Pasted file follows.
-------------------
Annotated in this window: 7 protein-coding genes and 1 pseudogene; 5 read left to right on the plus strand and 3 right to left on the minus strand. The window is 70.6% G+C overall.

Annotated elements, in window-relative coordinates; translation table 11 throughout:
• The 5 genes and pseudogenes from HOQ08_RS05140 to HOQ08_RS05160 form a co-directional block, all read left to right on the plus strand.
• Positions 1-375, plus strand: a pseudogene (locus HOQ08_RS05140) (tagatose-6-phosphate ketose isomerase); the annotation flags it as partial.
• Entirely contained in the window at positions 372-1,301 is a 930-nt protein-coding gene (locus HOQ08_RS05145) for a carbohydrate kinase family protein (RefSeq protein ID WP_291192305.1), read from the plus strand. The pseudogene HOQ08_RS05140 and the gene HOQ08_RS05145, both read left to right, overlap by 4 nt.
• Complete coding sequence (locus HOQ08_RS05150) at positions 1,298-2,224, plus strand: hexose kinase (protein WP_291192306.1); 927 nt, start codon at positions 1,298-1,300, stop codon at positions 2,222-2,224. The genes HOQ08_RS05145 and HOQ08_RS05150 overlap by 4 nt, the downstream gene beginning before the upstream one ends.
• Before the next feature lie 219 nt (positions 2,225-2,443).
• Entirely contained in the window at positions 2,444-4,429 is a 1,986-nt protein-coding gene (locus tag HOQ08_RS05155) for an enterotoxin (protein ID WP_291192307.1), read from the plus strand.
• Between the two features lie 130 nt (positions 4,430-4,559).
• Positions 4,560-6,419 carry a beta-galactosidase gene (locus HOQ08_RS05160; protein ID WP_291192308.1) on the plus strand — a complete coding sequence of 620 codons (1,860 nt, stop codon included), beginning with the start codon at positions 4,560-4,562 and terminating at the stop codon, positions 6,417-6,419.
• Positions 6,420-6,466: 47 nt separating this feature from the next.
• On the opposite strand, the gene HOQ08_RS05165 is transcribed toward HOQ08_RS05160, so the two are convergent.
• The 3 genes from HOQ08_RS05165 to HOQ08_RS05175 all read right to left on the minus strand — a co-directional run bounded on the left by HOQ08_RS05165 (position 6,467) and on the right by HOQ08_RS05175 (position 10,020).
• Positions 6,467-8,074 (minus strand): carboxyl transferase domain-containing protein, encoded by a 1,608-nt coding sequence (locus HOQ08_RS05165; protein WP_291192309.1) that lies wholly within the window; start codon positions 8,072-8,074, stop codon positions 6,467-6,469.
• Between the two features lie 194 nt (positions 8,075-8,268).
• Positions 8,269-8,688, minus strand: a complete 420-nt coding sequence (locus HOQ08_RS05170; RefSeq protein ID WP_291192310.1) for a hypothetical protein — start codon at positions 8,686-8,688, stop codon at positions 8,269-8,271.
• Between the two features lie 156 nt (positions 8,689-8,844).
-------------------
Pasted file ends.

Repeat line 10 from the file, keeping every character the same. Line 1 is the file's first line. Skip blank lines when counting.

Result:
• Positions 4,560-6,419 carry a beta-galactosidase gene (locus HOQ08_RS05160; protein ID WP_291192308.1) on the plus strand — a complete coding sequence of 620 codons (1,860 nt, stop codon included), beginning with the start codon at positions 4,560-4,562 and terminating at the stop codon, positions 6,417-6,419.